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I am wondering if you pay child support, which i do, an exhorbinate amount in the range of about $700 per fortnight, am i required to still pay for things like if the 2 kids need braces? It is just a question that has raised it's ugly head? Any ideas would be a great help. Thanks
If they are required for medical and not cosmetic reasons, the answer is yes, you can be made to pay of the cost.
Smurfergirl, where do you get that from?  Guest is paying child support based on his/her taxable income.  Child support is calculated to cover medical and dental and by the sounds, Guest is not paying a pittance.

Guest, if you wish to pay for the braces and you can afford to then that's a nice thing to do but by no means do you HAVE to.

If the payee is unable to afford the braces and you can, you can then notify CSA that you have made a Prescribed payment, then the amount of the braces etc will be deducted from your child support payments.  See below from the CSA website.



Prescribed payments are certain payments that can be credited as child support even if the parent receiving child support doesnt agree the payment was in lieu of child support. As long as the paying parent pays 70 per cent of their normal monthly child support payment on time, a maximum of 30 per cent of the monthly payment can be credited in this way.

Prescribed payments can be for child care costs, school fees, school uniform and book fees, essential medical and dental items, the other parents share of rent, mortgage, utilities and rates, or some motor vehicle costs.

We only credit prescribed payments if the paying parent has less than 14 per cent (regular) care for all the chidren of the assessment. This is because if you have more than 14 per cent care of any of the children, the direct costs you incur when you care for the children are recognised in the child support formula.


If both parents agree the prescribed payment was made for the purpose of child support, then the payment can be credited as a direct or third party payment regardless of your percentage of care.

If you have made a direct, third party or prescribed payment call
 us on 131 272.
Example

Jodie and Phillip

Jodie and Phillip have two children, Steven and Gemma. Jodie, the paying parent, pays $200 a month in child support to Phillip, the receiving parent. Jodie pays $600 in school fees to the childrens primary school, and asks us to credit the payment as child support. Phillip says he did not agree that payment of the school fees was in lieu of child support. However, because payment of school fees is a prescribed payment, Phillips agreement is not required. Jodie also has less than 14 per cent care of the children. In this situation, we can credit the school fees payment as long as Jodie pays 70 per cent of her normal child support payment every month. Over the next few months, Jodie pays $140 a month by the due date (70 per cent of the monthly child support payment). The reminder of her monthly payment, $60, is credited until the whole credit for the school fees ($600) has been used.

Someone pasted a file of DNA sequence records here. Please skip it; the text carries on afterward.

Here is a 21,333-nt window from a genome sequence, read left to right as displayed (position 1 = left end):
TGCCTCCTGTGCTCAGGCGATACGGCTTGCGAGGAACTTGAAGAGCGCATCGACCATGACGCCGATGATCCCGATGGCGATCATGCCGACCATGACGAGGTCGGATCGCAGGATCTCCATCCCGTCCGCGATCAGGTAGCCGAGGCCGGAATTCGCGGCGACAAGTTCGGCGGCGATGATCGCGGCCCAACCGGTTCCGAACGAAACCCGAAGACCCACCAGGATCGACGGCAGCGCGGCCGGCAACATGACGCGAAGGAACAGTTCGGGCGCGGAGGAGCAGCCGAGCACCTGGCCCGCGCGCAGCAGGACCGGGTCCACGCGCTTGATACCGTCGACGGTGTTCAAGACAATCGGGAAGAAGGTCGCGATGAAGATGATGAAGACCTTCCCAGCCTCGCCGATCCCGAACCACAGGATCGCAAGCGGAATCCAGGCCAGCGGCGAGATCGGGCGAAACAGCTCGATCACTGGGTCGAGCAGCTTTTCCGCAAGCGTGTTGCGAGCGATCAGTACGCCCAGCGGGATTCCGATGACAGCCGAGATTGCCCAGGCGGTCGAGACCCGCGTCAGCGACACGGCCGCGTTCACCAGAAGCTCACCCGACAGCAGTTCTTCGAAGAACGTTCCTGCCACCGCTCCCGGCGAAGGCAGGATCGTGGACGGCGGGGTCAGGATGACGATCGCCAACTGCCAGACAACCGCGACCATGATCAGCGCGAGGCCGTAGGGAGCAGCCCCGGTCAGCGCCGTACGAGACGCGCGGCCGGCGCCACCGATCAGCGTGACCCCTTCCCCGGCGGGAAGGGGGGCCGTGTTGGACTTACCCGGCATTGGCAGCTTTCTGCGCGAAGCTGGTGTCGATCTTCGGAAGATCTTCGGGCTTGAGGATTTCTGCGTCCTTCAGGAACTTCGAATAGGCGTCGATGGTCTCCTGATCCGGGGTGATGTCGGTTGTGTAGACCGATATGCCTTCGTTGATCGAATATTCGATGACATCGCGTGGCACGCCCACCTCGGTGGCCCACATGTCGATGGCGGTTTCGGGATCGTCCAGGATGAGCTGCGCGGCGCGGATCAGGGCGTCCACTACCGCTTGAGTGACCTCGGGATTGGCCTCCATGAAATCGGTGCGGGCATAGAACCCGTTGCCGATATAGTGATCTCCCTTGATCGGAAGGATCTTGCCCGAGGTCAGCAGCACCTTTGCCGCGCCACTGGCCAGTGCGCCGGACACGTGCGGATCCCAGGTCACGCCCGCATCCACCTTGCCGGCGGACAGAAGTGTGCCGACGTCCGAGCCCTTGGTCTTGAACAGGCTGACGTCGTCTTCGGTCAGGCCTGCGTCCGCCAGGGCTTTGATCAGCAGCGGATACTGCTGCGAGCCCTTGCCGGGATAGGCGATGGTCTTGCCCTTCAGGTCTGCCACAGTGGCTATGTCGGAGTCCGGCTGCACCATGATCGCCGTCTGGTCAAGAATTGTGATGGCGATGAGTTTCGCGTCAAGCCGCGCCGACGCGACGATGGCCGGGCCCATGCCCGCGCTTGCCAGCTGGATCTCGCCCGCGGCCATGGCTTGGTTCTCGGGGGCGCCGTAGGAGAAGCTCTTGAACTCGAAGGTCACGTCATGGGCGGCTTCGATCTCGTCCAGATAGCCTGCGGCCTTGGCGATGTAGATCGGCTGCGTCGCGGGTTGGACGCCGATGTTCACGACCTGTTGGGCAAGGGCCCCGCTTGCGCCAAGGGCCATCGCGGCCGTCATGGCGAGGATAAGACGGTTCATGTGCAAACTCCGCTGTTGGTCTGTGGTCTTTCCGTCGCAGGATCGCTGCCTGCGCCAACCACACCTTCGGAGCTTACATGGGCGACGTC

I'm a different Guest to the original poster. 

Sorry Kyles001, but smurfergirl is closer to the mark when it comes to orthodontics.

Original Guest, if the braces are deemed essential medical treatment (rather than cosmetic), and should the Payee do a COA application under Reason 2 (Special needs of the child) then it would have a high probability of being successful.  There is a case on the SSAT Decisions website that explains it (Mr Long v Ms Long (Change of Assessment) [2009] SSATACSA 4 (2 April 2009)). 

My advice would be to ask the orthodontist for a letter outlining the proposed treatment and costs and ask them to specifically state whether the treatment is essential medical intervention or primarily cosmetic or desirable in nature.  If the orthodontists letter comes back saying it is essential (e.g as nerve damage or structural problems will arise if left untreated) then save yourself the pain of dealing with the CSA and come to an agreement with the Payee.

If the orthodontist letter says the treatment is desirable (rather than essential) and is mainly for cosmetic reasons (rather than structural), and you strongly feel that is not an expense that you want to additionally pay for,  then advise the Payee that they should apply for a COA if they want more money out of you for the treatment.  With the orthodontists letter and the reference to the above SSAT outcome, the COA should go in your favour. 

I pay a similar amount of CS to what you do, and yes, if its not essential dental treatment then the Payee should be able to pay for it using the existing considerable CS.  But my experience is it may be better for you in the long run that, if its not essential treatment but your kids do want their teeth straightened, come to an arrangement with the Payee to ensure that the treatment does occur.  Sometimes choosing to pay rather than being forced to pay leaves a better taste in your mouth.
Yep it does depend on whether the braces are necessary essential dental work or for purely cosmetic reasons. Guest is right, get a letter from the orthodontist, stating the reason they are needed. That will tell you how it will effect CS.
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